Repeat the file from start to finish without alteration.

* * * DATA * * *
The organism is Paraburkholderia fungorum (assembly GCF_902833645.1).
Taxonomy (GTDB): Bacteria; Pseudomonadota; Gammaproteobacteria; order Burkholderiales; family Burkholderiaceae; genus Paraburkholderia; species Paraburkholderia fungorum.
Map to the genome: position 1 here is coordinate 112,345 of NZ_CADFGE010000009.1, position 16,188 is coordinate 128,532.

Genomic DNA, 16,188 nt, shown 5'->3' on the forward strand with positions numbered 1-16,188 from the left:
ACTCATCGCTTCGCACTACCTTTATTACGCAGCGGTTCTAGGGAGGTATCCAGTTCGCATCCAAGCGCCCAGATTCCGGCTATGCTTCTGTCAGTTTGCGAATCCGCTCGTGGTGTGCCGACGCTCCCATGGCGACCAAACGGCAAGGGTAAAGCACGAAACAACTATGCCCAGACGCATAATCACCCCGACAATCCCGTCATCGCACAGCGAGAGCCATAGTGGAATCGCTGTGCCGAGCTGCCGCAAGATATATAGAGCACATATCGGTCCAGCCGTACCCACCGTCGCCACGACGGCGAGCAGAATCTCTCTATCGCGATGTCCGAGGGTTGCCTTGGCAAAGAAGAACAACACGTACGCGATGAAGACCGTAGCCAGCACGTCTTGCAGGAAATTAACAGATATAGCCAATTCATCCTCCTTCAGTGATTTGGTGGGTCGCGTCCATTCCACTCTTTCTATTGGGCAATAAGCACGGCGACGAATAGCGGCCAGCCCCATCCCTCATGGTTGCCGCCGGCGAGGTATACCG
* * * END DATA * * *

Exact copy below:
The organism is Paraburkholderia fungorum (assembly GCF_902833645.1).
Taxonomy (GTDB): Bacteria; Pseudomonadota; Gammaproteobacteria; order Burkholderiales; family Burkholderiaceae; genus Paraburkholderia; species Paraburkholderia fungorum.
Map to the genome: position 1 here is coordinate 112,345 of NZ_CADFGE010000009.1, position 16,188 is coordinate 128,532.

Genomic DNA, 16,188 nt, shown 5'->3' on the forward strand with positions numbered 1-16,188 from the left:
ACTCATCGCTTCGCACTACCTTTATTACGCAGCGGTTCTAGGGAGGTATCCAGTTCGCATCCAAGCGCCCAGATTCCGGCTATGCTTCTGTCAGTTTGCGAATCCGCTCGTGGTGTGCCGACGCTCCCATGGCGACCAAACGGCAAGGGTAAAGCACGAAACAACTATGCCCAGACGCATAATCACCCCGACAATCCCGTCATCGCACAGCGAGAGCCATAGTGGAATCGCTGTGCCGAGCTGCCGCAAGATATATAGAGCACATATCGGTCCAGCCGTACCCACCGTCGCCACGACGGCGAGCAGAATCTCTCTATCGCGATGTCCGAGGGTTGCCTTGGCAAAGAAGAACAACACGTACGCGATGAAGACCGTAGCCAGCACGTCTTGCAGGAAATTAACAGATATAGCCAATTCATCCTCCTTCAGTGATTTGGTGGGTCGCGTCCATTCCACTCTTTCTATTGGGCAATAAGCACGGCGACGAATAGCGGCCAGCCCCATCCCTCATGGTTGCCGCCGGCGAGGTATACCG